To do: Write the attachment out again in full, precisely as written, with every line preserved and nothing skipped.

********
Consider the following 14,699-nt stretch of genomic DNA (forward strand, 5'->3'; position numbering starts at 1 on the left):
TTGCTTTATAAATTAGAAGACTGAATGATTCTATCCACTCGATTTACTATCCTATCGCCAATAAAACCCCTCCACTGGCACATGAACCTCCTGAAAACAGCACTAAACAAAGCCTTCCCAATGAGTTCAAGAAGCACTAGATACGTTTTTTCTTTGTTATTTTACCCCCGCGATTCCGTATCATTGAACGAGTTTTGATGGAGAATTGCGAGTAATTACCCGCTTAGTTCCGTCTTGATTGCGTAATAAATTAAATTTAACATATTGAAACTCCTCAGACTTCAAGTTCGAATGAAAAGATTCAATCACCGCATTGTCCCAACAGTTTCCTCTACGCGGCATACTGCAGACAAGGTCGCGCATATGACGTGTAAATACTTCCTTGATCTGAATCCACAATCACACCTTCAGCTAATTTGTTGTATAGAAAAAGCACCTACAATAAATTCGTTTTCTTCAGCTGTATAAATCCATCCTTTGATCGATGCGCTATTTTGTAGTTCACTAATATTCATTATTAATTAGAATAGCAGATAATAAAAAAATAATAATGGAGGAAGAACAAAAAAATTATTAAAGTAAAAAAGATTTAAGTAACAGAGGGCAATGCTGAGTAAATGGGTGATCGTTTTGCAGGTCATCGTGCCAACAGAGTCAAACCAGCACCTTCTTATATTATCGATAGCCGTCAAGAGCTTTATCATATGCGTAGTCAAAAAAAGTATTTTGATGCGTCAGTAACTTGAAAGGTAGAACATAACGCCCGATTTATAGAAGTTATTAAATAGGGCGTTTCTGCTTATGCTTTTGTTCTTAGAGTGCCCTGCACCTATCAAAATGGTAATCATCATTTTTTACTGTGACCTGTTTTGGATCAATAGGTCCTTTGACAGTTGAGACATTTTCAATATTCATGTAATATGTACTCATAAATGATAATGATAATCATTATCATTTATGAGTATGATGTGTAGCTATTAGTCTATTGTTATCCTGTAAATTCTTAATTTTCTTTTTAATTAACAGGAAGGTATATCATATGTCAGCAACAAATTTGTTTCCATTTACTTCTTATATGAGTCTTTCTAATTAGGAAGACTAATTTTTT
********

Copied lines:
Consider the following 14,699-nt stretch of genomic DNA (forward strand, 5'->3'; position numbering starts at 1 on the left):
TTGCTTTATAAATTAGAAGACTGAATGATTCTATCCACTCGATTTACTATCCTATCGCCAATAAAACCCCTCCACTGGCACATGAACCTCCTGAAAACAGCACTAAACAAAGCCTTCCCAATGAGTTCAAGAAGCACTAGATACGTTTTTTCTTTGTTATTTTACCCCCGCGATTCCGTATCATTGAACGAGTTTTGATGGAGAATTGCGAGTAATTACCCGCTTAGTTCCGTCTTGATTGCGTAATAAATTAAATTTAACATATTGAAACTCCTCAGACTTCAAGTTCGAATGAAAAGATTCAATCACCGCATTGTCCCAACAGTTTCCTCTACGCGGCATACTGCAGACAAGGTCGCGCATATGACGTGTAAATACTTCCTTGATCTGAATCCACAATCACACCTTCAGCTAATTTGTTGTATAGAAAAAGCACCTACAATAAATTCGTTTTCTTCAGCTGTATAAATCCATCCTTTGATCGATGCGCTATTTTGTAGTTCACTAATATTCATTATTAATTAGAATAGCAGATAATAAAAAAATAATAATGGAGGAAGAACAAAAAAATTATTAAAGTAAAAAAGATTTAAGTAACAGAGGGCAATGCTGAGTAAATGGGTGATCGTTTTGCAGGTCATCGTGCCAACAGAGTCAAACCAGCACCTTCTTATATTATCGATAGCCGTCAAGAGCTTTATCATATGCGTAGTCAAAAAAAGTATTTTGATGCGTCAGTAACTTGAAAGGTAGAACATAACGCCCGATTTATAGAAGTTATTAAATAGGGCGTTTCTGCTTATGCTTTTGTTCTTAGAGTGCCCTGCACCTATCAAAATGGTAATCATCATTTTTTACTGTGACCTGTTTTGGATCAATAGGTCCTTTGACAGTTGAGACATTTTCAATATTCATGTAATATGTACTCATAAATGATAATGATAATCATTATCATTTATGAGTATGATGTGTAGCTATTAGTCTATTGTTATCCTGTAAATTCTTAATTTTCTTTTTAATTAACAGGAAGGTATATCATATGTCAGCAACAAATTTGTTTCCATTTACTTCTTATATGAGTCTTTCTAATTAGGAAGACTAATTTTTT